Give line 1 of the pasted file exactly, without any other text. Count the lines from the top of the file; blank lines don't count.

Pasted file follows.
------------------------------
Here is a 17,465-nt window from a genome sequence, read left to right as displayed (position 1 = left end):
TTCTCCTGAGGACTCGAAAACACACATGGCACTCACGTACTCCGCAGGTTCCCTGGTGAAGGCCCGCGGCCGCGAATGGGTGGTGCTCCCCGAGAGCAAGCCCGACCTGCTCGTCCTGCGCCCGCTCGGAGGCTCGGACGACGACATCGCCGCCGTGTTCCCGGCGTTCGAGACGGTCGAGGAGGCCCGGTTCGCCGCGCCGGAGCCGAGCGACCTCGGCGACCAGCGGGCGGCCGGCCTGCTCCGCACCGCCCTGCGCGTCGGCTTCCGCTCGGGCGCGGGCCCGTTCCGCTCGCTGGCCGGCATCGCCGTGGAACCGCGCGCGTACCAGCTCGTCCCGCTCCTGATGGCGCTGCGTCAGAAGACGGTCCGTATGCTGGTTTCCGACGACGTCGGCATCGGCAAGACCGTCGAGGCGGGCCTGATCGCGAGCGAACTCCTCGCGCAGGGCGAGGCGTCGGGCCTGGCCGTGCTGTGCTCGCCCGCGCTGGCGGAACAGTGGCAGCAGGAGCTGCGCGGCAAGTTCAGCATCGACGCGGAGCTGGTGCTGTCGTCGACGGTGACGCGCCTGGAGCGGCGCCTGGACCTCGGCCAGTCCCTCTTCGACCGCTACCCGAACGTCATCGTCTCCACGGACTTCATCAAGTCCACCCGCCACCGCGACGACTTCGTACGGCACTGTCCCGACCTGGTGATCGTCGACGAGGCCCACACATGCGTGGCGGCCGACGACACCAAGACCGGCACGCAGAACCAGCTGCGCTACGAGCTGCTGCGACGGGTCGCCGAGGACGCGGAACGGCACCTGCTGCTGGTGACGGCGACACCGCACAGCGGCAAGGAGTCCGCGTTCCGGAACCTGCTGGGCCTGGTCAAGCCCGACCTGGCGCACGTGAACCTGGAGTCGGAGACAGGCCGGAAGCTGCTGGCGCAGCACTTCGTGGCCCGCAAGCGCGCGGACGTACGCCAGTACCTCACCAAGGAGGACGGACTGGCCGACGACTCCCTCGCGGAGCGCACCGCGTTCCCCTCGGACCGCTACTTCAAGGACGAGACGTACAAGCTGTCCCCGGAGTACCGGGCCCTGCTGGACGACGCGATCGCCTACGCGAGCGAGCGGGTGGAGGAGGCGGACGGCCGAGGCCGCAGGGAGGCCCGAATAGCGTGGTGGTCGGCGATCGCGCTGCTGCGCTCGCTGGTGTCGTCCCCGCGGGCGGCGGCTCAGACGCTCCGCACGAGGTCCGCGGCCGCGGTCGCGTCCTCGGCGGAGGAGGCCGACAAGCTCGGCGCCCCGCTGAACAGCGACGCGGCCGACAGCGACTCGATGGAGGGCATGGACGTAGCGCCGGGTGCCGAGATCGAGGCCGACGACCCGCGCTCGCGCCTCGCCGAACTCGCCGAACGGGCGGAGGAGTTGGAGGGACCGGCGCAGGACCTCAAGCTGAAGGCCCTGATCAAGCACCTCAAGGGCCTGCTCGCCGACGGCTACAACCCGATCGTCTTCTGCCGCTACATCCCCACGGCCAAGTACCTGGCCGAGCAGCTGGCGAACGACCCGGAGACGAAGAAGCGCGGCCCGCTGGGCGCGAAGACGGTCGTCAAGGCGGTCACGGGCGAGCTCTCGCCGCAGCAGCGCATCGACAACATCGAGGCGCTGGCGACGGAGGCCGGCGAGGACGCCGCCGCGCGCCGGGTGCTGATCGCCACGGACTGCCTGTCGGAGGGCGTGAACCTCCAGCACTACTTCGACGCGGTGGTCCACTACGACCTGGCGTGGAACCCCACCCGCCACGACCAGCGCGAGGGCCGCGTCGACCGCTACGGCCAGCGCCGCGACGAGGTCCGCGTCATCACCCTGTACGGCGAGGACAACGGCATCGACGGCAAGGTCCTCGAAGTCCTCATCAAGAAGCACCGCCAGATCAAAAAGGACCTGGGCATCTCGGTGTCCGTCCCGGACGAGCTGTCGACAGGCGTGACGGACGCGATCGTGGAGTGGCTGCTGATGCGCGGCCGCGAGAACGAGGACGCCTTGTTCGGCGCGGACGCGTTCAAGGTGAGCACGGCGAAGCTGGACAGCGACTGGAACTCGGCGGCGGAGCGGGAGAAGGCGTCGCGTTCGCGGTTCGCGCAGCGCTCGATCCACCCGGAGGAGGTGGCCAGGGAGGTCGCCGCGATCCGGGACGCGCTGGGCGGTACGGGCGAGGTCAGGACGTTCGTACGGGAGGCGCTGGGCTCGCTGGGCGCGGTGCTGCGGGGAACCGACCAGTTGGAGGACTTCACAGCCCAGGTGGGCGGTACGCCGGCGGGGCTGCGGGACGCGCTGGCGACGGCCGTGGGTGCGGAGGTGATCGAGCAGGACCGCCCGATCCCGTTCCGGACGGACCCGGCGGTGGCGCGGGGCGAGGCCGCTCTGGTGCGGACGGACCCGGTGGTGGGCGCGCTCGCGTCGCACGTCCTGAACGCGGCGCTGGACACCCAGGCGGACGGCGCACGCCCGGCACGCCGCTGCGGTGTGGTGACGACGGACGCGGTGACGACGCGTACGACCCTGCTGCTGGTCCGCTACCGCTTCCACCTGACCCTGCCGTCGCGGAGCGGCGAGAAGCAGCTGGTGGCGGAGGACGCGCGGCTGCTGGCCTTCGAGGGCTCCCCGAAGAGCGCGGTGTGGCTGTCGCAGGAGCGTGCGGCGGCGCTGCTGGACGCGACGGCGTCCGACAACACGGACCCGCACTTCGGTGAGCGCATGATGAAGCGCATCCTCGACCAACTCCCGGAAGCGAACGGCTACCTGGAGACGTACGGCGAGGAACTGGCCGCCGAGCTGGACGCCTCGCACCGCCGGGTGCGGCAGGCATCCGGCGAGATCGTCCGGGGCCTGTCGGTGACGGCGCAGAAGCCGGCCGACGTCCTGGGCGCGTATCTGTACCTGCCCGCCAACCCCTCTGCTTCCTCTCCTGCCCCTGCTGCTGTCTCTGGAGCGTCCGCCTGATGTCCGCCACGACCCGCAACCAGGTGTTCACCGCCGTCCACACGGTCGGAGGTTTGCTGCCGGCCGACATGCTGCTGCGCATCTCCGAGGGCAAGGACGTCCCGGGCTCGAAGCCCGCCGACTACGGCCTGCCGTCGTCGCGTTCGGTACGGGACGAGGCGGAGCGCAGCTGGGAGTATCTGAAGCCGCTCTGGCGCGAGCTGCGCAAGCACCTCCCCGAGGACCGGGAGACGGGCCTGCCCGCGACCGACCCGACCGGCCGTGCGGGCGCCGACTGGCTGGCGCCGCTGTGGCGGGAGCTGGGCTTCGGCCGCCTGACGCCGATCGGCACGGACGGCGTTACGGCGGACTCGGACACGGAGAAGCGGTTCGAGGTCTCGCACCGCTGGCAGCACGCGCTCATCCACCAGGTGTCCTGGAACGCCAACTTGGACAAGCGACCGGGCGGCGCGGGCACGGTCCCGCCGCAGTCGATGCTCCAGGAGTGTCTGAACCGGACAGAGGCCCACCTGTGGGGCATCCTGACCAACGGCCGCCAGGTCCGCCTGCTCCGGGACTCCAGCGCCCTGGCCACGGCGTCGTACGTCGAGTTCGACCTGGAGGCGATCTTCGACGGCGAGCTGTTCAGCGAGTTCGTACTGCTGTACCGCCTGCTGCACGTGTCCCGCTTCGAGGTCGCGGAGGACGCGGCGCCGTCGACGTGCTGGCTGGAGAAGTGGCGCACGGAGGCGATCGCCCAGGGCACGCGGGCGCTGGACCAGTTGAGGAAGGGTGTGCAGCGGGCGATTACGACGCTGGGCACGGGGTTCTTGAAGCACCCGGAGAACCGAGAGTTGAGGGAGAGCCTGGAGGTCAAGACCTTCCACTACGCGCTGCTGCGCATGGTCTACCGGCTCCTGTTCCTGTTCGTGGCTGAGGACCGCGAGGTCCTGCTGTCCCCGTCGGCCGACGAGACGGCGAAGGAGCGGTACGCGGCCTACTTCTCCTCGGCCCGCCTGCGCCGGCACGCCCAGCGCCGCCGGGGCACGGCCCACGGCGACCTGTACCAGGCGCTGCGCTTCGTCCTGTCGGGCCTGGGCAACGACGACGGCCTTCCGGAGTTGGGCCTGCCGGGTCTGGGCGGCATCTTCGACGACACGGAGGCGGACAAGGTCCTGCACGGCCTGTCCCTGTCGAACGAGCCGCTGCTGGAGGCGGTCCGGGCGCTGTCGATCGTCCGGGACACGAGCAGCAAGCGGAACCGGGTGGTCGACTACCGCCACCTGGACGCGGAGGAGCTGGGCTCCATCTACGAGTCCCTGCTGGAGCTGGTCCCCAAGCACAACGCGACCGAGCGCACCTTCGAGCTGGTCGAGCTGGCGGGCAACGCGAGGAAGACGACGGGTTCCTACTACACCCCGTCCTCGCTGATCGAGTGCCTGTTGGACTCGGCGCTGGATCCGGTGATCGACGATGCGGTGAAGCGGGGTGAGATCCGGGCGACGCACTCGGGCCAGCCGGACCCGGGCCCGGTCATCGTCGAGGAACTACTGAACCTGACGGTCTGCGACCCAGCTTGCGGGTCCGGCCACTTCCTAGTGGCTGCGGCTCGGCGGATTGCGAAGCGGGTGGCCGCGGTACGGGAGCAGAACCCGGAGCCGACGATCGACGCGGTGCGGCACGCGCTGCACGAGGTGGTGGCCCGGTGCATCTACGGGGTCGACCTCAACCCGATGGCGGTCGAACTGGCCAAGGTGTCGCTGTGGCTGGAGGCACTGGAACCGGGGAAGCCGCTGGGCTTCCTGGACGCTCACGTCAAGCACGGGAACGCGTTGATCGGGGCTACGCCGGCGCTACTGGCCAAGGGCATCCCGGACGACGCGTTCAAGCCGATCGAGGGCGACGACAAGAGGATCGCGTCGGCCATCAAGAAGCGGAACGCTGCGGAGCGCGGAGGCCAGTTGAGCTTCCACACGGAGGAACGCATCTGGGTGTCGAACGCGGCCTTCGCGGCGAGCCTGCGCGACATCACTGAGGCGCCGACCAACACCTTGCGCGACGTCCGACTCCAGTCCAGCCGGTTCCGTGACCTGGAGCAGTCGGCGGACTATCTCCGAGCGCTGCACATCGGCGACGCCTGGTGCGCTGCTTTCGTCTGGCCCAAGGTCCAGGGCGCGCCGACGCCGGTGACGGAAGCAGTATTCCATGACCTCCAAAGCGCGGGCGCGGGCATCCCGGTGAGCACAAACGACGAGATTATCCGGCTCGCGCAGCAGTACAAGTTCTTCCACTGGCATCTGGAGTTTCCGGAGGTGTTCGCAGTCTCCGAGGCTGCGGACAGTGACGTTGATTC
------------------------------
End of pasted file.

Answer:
Here is a 17,465-nt window from a genome sequence, read left to right as displayed (position 1 = left end):